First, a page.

From the time, I was a small child, Christmas was my favorite holiday. My Grandmother, Nennie, and Grandfather, PaPa, always hosted our entire extended family at their family farm and I thought it was the most spectacular time of the year.
One year, though, while my husband, Larry, fought in the Vietnam war, I spent Christmas at the Menninger Clinic, waging my own battle with clinical depression. Instead of feeling joy and awe, I felt worry. I pined for Larry, afraid he’d never come home, and I missed our baby, Laura.
Besides, I hated having to open Christmas presents under the supervision of a mental health aide. The aide handed me a pair of scissors to cut through the wrapping paper, ribbons and tape, explaining that she was required to supervise my use of the sharp object. I felt like a prisoner. After she left, I sat in my room, feeling sorry for myself.
After a while spent staring at a handmade polyester pantsuit, one of my gifts from my mother and the babysitter who was taking care of Laura while Larry and I were on our own private journeys, I summoned up the will to leave the room. It was, after all, my most beloved season.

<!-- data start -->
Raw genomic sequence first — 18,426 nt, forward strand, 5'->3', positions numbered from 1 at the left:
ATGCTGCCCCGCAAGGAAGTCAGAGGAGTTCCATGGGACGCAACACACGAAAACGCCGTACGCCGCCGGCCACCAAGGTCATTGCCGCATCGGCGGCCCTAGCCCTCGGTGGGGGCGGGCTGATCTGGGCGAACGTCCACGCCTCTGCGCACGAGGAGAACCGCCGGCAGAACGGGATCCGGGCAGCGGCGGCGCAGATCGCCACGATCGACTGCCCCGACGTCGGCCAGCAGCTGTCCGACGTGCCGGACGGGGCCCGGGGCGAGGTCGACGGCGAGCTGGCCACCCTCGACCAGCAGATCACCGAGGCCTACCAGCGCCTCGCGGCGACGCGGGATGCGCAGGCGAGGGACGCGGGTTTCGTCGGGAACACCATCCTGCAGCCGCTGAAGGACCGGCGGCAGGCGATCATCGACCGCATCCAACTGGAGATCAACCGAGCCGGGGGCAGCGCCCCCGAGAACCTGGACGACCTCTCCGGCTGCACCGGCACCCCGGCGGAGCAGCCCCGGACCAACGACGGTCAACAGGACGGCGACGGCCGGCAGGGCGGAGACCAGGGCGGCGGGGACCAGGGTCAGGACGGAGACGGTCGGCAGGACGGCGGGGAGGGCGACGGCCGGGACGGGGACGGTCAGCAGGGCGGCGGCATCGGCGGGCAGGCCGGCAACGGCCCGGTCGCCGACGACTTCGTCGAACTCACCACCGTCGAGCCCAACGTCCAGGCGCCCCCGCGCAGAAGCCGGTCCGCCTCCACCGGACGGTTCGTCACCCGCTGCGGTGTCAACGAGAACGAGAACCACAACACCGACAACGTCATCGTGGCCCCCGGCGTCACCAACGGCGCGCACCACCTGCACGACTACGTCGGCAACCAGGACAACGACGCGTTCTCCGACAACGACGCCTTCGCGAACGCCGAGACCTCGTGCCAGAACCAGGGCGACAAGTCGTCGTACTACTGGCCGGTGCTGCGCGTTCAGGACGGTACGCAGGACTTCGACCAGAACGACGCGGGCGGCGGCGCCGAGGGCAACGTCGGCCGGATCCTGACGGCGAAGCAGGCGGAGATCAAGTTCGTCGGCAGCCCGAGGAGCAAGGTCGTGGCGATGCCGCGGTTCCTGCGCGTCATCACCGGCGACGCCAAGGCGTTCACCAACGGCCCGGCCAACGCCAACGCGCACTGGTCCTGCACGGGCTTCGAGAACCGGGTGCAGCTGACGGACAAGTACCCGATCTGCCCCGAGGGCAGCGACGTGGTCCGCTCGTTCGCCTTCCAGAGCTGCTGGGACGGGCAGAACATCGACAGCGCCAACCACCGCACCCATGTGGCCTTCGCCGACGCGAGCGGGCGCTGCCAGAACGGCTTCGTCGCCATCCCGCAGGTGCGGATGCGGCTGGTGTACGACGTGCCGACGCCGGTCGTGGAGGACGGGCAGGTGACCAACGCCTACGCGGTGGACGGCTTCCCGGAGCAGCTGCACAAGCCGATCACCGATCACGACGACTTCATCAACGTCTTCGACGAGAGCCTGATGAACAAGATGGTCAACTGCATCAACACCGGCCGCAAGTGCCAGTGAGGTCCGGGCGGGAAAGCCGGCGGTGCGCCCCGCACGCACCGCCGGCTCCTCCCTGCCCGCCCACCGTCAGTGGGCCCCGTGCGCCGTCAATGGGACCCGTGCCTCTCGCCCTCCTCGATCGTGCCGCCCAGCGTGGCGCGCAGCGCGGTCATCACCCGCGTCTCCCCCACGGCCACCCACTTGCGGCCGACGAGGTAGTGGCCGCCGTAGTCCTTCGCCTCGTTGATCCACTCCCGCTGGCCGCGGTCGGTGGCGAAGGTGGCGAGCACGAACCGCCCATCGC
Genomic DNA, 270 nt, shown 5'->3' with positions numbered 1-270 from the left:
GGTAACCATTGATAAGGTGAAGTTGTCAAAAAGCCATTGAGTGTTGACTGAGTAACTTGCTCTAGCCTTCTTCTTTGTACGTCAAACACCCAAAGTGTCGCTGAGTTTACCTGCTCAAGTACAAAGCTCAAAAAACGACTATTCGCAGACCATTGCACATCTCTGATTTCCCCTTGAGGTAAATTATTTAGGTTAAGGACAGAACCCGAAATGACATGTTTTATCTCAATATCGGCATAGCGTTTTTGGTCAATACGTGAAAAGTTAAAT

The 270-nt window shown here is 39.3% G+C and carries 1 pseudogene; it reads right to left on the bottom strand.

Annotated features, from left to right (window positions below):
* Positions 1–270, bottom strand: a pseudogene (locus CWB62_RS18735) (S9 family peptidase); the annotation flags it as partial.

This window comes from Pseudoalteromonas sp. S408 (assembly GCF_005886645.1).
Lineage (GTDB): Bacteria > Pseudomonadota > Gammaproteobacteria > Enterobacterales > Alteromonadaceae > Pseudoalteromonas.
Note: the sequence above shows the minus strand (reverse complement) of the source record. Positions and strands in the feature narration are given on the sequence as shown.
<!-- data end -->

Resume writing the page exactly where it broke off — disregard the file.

I dressed in the royal blue pantsuit, combed my hair, put on my makeup and joined the other patients in the lounge. As I entered the room, I found the anticipation and excitement that filled the air contagious and began to feel better. The other patients at the clinic were all abuzz about the special Christmas meal prepared by the dining room staff. Several patients who had experienced two or more Christmas dinners at Menninger described the decorations and fantastic food we would encounter as soon as we stepped into the dining room.
Soon, we found out they were right; the meal was superb and there was a true feeling of comradery among the staff and patients. I’ll never forget the spectacular Cherries Jubilee, a dessert I had never encountered. I vowed to eat it again and again.
After our meal, feeling homesick, I wandered into a small patient library and scanned through several old books on the shelves. I discovered one that described how my favorite Christmas carol, “Silent Night,” was written, a story I had never heard.
The book explained how the organ in St. Nicholas Church in Overndorf, a small village in the Austrian Alps, had broken down just before Christmas Eve. Making the best of the situation, assistant priest Joseph Mohr dug out a poem he had written years earlier and rushed to musician Franz Gruber’s door, requesting that he write a melody on his guitar, to go along with the words. Despite the lack of an organ, the church service that night still had beautiful music.
Reading this story about “Silent Night” is a sign, I thought, a small miracle and a nugget of hope when I needed one. “Silent Night” and the story of its beginnings were God’s gift to me that Christmas.
(c) Tyra Manning 2017